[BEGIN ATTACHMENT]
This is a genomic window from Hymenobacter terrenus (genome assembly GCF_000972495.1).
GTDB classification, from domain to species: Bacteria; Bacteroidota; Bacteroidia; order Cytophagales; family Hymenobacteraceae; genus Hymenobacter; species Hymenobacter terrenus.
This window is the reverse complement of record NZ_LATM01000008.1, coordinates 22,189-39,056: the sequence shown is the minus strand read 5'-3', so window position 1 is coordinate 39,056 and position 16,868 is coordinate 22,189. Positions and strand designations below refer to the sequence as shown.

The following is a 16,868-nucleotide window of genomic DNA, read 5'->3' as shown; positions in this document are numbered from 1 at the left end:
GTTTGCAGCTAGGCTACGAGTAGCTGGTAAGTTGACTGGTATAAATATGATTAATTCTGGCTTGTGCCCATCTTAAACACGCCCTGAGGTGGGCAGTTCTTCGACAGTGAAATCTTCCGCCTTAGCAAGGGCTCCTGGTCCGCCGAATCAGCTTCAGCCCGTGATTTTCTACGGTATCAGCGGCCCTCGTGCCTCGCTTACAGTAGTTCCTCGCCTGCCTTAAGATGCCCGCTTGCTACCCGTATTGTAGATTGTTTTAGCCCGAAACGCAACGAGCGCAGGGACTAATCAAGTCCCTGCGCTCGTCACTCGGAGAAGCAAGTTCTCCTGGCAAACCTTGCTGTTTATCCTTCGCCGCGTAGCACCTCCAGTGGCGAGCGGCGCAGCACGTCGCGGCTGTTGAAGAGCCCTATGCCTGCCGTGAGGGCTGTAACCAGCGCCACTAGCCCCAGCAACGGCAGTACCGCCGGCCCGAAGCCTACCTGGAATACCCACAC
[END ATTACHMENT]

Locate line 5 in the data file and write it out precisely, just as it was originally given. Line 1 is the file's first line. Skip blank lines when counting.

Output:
GTTTGCAGCTAGGCTACGAGTAGCTGGTAAGTTGACTGGTATAAATATGATTAATTCTGGCTTGTGCCCATCTTAAACACGCCCTGAGGTGGGCAGTTCTTCGACAGTGAAATCTTCCGCCTTAGCAAGGGCTCCTGGTCCGCCGAATCAGCTTCAGCCCGTGATTTTCTACGGTATCAGCGGCCCTCGTGCCTCGCTTACAGTAGTTCCTCGCCTGCCTTAAGATGCCCGCTTGCTACCCGTATTGTAGATTGTTTTAGCCCGAAACGCAACGAGCGCAGGGACTAATCAAGTCCCTGCGCTCGTCACTCGGAGAAGCAAGTTCTCCTGGCAAACCTTGCTGTTTATCCTTCGCCGCGTAGCACCTCCAGTGGCGAGCGGCGCAGCACGTCGCGGCTGTTGAAGAGCCCTATGCCTGCCGTGAGGGCTGTAACCAGCGCCACTAGCCCCAGCAACGGCAGTACCGCCGGCCCGAAGCCTACCTGGAATACCCACAC